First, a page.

These numbers are pretty straightforward. Santa Anita’s annual fatality rate has been substantially higher than the industry rate for the last six years. The downhill turf course had the highest fatality of any racing distance or surface at Santa Anita for five of the last six years. To make matters worse, Santa Anita carded and ran three 6½-furlong downhill turf sprints on that Sunday.

I am not pointing this out to criticize the Santa Anita management, but to demonstrate that, even in the most pressurized environment, the industry has not made reducing fatalities a priority.

It can be done, but it requires diligence, policy changes and a management commitment.

As I wrote earlier, in 2012 NYRA had a very similar fatality increase at Aqueduct that paralleled the Santa Anita situation. An outside industry task force was created and the fatality rates every year from 2013 have been substantially lower than in the Aqueduct years 2009-2012.

A few recommendations

  • Make all racetracks that participate in the Equine Industry Database agree to disclose to the public their individual track fatality information.

  • Tracks that seek certification as part of the NTRA Safety and Integrity Alliance have to agree to annual targets that are mutually agreed by the track, the NTRA Safety and Integrity Committee and the Jockey Club.

Significant development

Now we need to turn our attention to the Grayson-Jockey Club Research Foundation, which represents the most fundamental opportunity to reduce racing fatalities as a whole.

The foundation is spending $1,338,858 in 2019 for 20 different projects relating to track surface and musculoskeletal issues in horses. Three of these projects relate directly to the prevention of catastrophic breakdowns in racehorses.

As Dr Rick Arthur, Equine Medical Director of the California Horse Racing Board, explained to me, 85-90 percent of all racing and training fatalities have pre-existing pathology at the site of the fatal injury. There had never been any equipment or technology that could detect pre-existing conditions in racehorses until the January 2019 development of the MLE-PET scan machine, which provides imaging of the fetlock (ankle) joint while a Thoroughbred is standing.

The Stronach Group has agreed to purchase one machine for $500,000, and that is still being tested at UC-Davis and will be delivered to Santa Anita for the fall 2019 race meet.

This has to be the most significant development ever in managing the dramatic reduction in racehorse fatalities. The overwhelming majority of horses that break down have had pre-existing conditions that could not be detected with existing equipment.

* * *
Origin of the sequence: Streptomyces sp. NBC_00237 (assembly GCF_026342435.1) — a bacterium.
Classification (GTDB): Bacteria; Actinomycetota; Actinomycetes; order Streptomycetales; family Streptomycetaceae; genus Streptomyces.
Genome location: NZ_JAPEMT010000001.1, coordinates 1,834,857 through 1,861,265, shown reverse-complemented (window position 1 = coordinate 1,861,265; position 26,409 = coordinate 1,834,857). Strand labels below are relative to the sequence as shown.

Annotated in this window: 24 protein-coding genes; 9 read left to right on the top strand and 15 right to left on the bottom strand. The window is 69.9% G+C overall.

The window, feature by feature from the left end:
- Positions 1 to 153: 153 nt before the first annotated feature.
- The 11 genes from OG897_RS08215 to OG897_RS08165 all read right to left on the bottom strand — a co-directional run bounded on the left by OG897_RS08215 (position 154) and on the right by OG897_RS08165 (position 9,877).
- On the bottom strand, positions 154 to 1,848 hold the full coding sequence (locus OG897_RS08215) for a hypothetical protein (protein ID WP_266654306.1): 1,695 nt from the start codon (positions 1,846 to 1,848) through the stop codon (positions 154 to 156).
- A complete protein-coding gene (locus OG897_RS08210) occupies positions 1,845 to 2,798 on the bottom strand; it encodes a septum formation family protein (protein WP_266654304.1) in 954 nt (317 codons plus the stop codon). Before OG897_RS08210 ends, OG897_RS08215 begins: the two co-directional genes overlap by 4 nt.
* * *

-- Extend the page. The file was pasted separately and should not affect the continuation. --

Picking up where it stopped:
In addition to this new technological development, the foundation has funded two additional 2019 projects on detecting and identifying pre-existing conditions before the horse undergoes  strenuous training or racing. Every significant organization and racetrack in the Thoroughbred industry must commit to financially supporting these important technological breakthroughs.

In the first quarter of 2005, as the President of the New York Racing Association, I attended my first board meeting of the Thoroughbred Horse Racing Protective Bureau (THRPB), which was the security and investigative subsidiary of the Thoroughbred Racetracks of America. Frank Fabian, a former FBI executive, was the new President of the THRPB.

The first statement he made was that every morning hundreds and hundreds of people wake up each day trying to figure out how to get their hands on a piece of the $15 billion wagering handle or the $1 million-plus in horse racing purses. I never forgot that statement.

‘Taking an edge’

Another statement I consistently and quietly heard all around the racetrack subsequently was that, “so and so”, was ‘taking an edge’. At first, I did not really understand the meaning, but it became very clear in short order. ‘Taking an edge’ applied to many aspects of the racetrack operations. It involved the vets, medications and trainers ‘taking an edge’. Further it might involve the draw in the racing office, the vets’ list, the stewards’ list, workout times etc.

‘Taking an edge’ was a euphemism for cheating. While I often heard the phrase ‘taking and edge’, I never heard anyone mention that someone was actually cheating.